Next it was time to visit Fenway. Sadly, though only early evening, the season brought early darkness, hastened even more by the thick clouds and rain. The ballpark was closed, and raindrops splashed my lens, but I was thrilled to be there anyway. R and Tara stayed warm in the car while M and I ran around in the rain.

Ahh, my heart warms just to stand here on the sidewalk.

Ahh, my heart warms just to stand here on the sidewalk.

M and me, snapped by some stranger walking past. I happily handed over my camera. "In another city," says M, "your camera would be gone."

M and me, snapped by some stranger walking past. I happily handed over my camera. “In another city,” says M, “your camera would be gone.”

Yawkey Way. Is there a more Boston-sounding street?

Yawkey Way. Is there a more Boston-sounding street? There’s the big green stadium on the right.

Maybe I'm silly, but this is as much Boston to me as anything else.

Maybe I’m silly, but this is as much Boston to me as anything else.

There was one last friend I was able to visit, and T and I dropped by for a couple hours, till we were all wiped out for the day. My T opened up and talked a blue streak. It’s nice to see when trust develops between a friend and my kid. Yawning, we hugged goodbye and took photos.

Next fun adventure: we walked a few blocks, bought our Charlie Cards, and hopped onto the green line. Then we switched to the red line and headed out towards M’s place again for the night. It was 10:30 at night and though it was November 1, it was also the day after Halloween and a Saturday, so several of our fellow passengers were costumed and heading for parties. It has been a decade since I rode a Boston subway (back then we used token coins, and I’ve still got one in my purse as a memento), and I thought it could be scary, but it wasn’t.

Sleepy friends

Sleepy friends at 10:00pm

Sunday morning M had to jump on a plane, so R made himself available to us once more, between his morning and evening sermons. The weather really had not cooperated during our visit, and had been rainy and cold the whole time. It perfectly suited Tara’s next request: a visit to the Boston Museum of Science. It’s another place filled with memories. We watched a 4-D movie. Have you done one of those before? It introduces sensations like touch and smell. This movie was not as good as the last one we saw: Polar Express, which blew snow into our faces, bursts of wind blew our hair, the chair shook when the train crashed, and the smell of hot cocoa wafted through when was served on the train.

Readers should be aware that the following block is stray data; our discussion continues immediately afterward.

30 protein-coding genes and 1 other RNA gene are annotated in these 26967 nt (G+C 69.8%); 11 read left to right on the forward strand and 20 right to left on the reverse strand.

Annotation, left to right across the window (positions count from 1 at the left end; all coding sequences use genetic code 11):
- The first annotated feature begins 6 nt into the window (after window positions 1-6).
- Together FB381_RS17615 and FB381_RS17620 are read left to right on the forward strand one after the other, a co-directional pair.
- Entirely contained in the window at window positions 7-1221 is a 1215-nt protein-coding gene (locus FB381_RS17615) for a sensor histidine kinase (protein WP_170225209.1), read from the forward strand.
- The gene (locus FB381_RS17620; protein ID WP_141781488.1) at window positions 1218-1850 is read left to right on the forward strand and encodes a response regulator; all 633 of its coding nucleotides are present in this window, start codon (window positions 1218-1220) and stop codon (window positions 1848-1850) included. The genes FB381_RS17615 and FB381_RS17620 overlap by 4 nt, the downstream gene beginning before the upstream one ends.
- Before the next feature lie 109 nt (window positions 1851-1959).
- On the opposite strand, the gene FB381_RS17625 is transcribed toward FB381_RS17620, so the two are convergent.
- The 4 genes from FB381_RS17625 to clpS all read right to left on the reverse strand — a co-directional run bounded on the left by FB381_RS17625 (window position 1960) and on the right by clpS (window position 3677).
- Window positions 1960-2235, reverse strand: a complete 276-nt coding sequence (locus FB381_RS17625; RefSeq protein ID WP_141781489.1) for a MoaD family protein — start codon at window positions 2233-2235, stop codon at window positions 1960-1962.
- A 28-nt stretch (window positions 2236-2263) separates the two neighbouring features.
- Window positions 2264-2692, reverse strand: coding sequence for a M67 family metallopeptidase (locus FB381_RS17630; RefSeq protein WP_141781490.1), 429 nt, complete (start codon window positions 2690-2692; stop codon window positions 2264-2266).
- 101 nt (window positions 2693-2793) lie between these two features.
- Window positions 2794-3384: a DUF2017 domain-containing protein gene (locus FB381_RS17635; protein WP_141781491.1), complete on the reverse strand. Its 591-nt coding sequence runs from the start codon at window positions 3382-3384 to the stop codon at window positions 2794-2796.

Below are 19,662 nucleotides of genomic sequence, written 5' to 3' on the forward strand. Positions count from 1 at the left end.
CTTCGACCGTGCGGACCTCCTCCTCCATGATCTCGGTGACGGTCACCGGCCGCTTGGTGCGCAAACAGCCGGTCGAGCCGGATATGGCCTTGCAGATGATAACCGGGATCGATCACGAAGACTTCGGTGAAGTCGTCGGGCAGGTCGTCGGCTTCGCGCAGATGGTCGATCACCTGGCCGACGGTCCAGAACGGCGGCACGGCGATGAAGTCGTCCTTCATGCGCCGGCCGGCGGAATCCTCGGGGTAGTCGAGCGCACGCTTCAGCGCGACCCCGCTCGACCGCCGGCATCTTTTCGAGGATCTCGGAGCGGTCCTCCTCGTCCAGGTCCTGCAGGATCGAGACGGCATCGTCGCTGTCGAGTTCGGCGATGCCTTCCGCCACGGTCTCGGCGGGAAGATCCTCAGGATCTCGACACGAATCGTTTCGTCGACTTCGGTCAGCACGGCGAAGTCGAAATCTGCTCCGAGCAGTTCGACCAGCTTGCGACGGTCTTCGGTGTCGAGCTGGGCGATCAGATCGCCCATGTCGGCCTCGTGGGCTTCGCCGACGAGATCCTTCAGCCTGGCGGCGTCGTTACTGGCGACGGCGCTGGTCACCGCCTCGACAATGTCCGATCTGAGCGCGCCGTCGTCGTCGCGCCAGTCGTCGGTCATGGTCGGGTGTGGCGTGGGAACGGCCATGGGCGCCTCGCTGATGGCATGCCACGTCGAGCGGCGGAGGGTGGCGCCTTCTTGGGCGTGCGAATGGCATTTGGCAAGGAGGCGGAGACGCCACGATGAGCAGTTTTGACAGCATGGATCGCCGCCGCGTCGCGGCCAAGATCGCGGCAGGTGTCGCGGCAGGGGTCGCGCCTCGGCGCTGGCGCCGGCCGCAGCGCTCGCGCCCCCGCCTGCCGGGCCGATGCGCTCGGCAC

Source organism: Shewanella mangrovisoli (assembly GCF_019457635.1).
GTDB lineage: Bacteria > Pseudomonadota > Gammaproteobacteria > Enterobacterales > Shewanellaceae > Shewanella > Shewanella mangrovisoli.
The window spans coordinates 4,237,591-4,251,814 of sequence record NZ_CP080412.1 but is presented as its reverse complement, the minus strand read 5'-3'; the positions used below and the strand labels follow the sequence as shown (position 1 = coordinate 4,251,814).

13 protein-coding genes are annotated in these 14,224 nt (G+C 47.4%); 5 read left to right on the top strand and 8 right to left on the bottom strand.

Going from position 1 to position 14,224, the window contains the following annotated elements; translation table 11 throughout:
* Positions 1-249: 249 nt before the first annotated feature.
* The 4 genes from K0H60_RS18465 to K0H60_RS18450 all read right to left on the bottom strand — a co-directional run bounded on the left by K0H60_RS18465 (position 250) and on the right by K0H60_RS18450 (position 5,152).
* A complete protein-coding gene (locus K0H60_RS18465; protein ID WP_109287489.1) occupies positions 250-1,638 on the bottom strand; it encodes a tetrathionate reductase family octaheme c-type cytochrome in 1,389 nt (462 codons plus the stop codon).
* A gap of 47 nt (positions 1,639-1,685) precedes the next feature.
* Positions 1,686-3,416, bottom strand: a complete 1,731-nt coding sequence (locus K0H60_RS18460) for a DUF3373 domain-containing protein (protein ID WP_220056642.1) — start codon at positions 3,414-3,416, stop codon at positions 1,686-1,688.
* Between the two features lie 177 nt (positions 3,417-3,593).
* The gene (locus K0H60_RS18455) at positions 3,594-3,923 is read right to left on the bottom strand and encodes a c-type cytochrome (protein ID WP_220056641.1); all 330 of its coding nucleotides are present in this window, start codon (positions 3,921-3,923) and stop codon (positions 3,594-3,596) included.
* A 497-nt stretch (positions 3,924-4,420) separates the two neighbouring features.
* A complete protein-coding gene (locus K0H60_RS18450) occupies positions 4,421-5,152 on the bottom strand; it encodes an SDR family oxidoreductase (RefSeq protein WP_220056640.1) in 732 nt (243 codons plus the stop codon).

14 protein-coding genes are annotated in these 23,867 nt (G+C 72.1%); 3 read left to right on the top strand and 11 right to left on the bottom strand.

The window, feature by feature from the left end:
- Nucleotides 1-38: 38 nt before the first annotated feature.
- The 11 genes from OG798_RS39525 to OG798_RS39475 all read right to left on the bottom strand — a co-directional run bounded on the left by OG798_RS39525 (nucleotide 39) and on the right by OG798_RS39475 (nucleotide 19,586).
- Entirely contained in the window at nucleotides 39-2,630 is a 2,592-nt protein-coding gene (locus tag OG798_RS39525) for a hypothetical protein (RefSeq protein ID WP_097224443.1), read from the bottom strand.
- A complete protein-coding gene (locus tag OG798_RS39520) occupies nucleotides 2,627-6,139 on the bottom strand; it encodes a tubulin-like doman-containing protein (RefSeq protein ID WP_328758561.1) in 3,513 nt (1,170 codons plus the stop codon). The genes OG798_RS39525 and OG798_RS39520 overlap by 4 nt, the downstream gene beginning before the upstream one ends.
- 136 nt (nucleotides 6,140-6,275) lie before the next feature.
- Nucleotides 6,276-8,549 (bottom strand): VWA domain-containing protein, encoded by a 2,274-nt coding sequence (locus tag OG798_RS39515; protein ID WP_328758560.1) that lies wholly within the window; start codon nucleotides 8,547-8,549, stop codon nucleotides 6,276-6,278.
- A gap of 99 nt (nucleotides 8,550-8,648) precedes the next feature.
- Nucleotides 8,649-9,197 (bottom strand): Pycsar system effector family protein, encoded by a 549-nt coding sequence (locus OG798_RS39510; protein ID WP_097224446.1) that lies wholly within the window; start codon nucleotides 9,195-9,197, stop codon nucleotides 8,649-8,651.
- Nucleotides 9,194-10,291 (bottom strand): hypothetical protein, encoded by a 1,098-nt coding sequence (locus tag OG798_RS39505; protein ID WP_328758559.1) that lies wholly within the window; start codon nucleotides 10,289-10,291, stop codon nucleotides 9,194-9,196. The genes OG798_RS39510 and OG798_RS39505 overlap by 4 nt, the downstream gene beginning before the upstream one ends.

An enormous grasshopper greets us from the second story of the museum.

An enormous grasshopper greets us from the second story of the museum.

We did like this exhibit. The photography of modernist cuisine. Where things were sliced in half and photographed.

We did like this exhibit: photography of modernist cuisine. Where things were sliced in half and photographed.

The main exhibit was the Maya: Hidden Worlds Revealed and I was eager to see it. I could have spent 4 hours in that exhibit alone. It was huge and fascinating, but we simply did not have the time to see everything. My favourite part was when some of the museum staff helped me learn to interpret some of the signs on the tall columns. I learned how ancient Mayans wrote numbers! Just to learn one small thing was very exciting to me. I can read Mayan numbers. Hee.

Reproduction of a Mayan tower. The lights flashed on the side are to help visitors learn to read the petroglyphs.

Reproduction of a Mayan tower. The lights flashed on the side help visitors learn to read the hieroglyphs.

I stood here until I learned to read some of it.

I stood here until I learned to read some of it. The numbers are the places with dots on top of/beside parallel lines.

 

 

 

 

 

 

 

 

 

 

Tara's birthday was converted to glyphs.

Tara’s birthday was converted to glyphs.

Artwork and tools. This one was very exciting to me, because I guessed the use of the shell sliced in half. Can you guess it?

Artwork and tools. This one was very exciting to me, because I correctly guessed the use of the shell sliced in half. Can you guess it?

A painted vessel

A painted vessel

A gorgeous carving

A gorgeous carving

 

 

 

 

 

Then we hurried off to the airport and in no time were boarding our plane. It was an uncomfortable night flight (I can never sleep while sitting upright), but the reward at the end was being home! We live about 8 minutes drive from the airport, so touching down is synonymous with being home. We snapped the obligatory Portlander-coming-home snapshot of the airport carpet. The Portland Airport Carpet has its own facebook page, can you believe it? Yes, we are a weird city, and we love it. 🙂

Our feet and shadows on the PDX carpet.

Our feet and shadows on the PDX carpet.